Most of us in the working world have always assumed that after a certain age, it is a “reward” for many long years of work to retire. The vision of retirement that many people ascribe to is dropping out of the “rat-race,”
and lying on a beach in the Caribbean doing nothing. Well, that might be interesting and even fun for a little while, but the reality is that it will probably get old quickly.
We need to be busy. People thrive on creative thinking, social interaction, and making plans to get things done. Individuals in the Executive Protection business may have shorter careers in the field–depending upon their mental and physical fortitude. A well-seasoned EPS is extremely employable, but (especially in the celebrity work) the assignments when you’re 45 are not as appealing as they may be to an individual in his/her 20’s.
An EPS with a family finds that priorities change…so it is important to remember when you are young and single, making the big dollars (assuming you’ve worked your way up in this industry to earn the big dollars) that this career won’t stretch on forever. Put away some money for the future. That way, when you reach an age where either by choice or because of diminishing skills you decide to transition out of the field, you can do so with less financial stress. A good number of people in Executive Protection switch gears and take part-time security guard details, or manage security teams. They may do undercover work for department stores, or they may decide to become consultants for the industry.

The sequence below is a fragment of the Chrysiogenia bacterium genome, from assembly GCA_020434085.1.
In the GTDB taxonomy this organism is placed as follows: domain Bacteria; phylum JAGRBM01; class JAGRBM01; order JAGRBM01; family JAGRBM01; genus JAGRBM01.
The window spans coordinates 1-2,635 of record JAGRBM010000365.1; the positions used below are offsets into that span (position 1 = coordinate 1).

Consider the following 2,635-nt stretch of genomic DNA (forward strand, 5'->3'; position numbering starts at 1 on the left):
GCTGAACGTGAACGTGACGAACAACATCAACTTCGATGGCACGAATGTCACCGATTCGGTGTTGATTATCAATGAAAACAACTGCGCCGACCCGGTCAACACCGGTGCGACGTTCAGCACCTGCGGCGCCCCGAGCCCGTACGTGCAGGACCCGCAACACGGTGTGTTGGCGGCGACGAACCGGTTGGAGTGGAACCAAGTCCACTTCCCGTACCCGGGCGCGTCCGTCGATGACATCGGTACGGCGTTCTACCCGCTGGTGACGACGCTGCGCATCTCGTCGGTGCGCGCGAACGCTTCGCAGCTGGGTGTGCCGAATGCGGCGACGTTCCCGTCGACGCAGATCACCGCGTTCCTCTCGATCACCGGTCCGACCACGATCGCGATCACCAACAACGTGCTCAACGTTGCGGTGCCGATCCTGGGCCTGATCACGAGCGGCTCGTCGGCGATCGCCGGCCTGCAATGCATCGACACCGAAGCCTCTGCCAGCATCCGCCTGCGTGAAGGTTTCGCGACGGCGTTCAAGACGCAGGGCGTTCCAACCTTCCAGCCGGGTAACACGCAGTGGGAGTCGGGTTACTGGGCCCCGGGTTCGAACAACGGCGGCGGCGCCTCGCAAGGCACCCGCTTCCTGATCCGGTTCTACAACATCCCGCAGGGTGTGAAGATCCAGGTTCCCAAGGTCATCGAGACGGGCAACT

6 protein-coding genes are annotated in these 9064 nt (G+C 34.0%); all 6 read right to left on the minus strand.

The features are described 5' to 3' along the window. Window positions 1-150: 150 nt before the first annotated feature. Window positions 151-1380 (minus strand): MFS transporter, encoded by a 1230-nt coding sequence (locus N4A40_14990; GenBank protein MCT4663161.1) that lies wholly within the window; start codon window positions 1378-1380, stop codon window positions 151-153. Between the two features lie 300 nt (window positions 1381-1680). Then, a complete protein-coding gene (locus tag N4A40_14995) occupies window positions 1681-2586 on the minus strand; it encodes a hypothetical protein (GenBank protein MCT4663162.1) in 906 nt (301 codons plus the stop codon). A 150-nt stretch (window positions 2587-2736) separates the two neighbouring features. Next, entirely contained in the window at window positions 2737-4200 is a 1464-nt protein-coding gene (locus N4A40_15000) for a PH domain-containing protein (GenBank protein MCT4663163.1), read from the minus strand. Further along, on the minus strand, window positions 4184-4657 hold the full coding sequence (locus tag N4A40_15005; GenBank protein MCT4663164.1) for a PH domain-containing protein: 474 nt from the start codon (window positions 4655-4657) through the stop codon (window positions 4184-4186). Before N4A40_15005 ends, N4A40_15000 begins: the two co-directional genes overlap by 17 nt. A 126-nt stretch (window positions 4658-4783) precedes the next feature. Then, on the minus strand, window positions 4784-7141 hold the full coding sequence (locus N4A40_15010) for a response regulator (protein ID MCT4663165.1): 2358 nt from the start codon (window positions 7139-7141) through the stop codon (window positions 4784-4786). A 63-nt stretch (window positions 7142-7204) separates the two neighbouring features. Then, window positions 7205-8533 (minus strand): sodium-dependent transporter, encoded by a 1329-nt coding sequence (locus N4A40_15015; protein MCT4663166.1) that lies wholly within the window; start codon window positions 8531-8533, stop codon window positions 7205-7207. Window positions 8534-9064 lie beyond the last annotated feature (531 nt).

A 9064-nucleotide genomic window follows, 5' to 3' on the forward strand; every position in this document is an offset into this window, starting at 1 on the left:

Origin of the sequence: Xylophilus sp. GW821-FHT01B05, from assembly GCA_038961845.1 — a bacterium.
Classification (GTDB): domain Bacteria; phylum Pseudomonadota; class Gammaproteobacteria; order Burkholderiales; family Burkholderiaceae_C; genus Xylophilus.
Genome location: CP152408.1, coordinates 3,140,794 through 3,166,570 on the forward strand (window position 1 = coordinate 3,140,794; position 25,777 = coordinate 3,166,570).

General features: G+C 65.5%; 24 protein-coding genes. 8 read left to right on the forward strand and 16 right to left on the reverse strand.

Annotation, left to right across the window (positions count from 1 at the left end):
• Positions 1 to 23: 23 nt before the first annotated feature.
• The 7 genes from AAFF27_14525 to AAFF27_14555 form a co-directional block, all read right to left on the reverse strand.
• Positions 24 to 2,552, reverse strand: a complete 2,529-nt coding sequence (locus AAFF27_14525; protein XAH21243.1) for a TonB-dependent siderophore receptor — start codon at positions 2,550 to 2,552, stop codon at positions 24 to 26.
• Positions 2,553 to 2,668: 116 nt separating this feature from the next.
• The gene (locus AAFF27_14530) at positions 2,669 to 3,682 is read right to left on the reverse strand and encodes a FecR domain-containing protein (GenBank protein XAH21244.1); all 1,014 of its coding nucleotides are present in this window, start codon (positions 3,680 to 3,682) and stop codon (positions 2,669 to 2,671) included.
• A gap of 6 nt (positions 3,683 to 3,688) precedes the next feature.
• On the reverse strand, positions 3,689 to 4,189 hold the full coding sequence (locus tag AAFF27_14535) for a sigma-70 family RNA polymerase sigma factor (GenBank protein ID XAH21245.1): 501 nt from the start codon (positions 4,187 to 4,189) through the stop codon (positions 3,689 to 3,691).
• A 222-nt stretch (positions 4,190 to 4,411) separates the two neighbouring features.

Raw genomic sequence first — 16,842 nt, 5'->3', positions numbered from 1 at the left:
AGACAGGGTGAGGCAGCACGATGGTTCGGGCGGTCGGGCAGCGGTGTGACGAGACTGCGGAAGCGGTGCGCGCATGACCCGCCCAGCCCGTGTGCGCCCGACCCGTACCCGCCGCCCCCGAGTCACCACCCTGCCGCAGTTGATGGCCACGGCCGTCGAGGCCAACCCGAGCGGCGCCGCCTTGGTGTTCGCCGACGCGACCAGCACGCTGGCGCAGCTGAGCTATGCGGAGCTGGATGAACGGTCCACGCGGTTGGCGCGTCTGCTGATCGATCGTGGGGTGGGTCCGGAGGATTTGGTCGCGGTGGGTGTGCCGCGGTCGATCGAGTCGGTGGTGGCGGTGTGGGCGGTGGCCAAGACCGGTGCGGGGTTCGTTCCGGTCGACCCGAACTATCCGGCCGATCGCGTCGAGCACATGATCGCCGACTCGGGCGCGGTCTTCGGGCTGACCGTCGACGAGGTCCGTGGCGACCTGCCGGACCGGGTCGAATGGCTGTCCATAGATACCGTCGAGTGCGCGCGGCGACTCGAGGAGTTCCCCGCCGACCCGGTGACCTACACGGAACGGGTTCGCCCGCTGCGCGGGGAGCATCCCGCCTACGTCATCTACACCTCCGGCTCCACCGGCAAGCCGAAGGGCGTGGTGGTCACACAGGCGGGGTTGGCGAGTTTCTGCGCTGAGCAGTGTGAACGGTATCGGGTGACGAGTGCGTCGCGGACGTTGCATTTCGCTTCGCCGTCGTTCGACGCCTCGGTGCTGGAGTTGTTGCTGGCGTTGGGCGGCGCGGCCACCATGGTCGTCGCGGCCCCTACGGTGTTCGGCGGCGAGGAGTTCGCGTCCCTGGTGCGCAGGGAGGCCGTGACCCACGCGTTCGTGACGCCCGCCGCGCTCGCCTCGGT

I think it’s important to think about the future, and to understand that there is a limit to the amount of time a bodyguard will be able to perform at peak capacity. And just like any job, you may find that your passion for it subsides, and in this line of work, the moment you stop really enjoying it, is the time to leave it.
This is a very important thread. Many people that I speak to want to get into the industry because they believe that it is all about the quick big bucks. I am in it for the field within itself. Not everyone is cut out for this work. What happens if you get hurt? What happens if a family member gets sick? All these things have to be taken into to consideration before one gets into the field. Thanks for this post Hucky. You always place things in its proper perspective.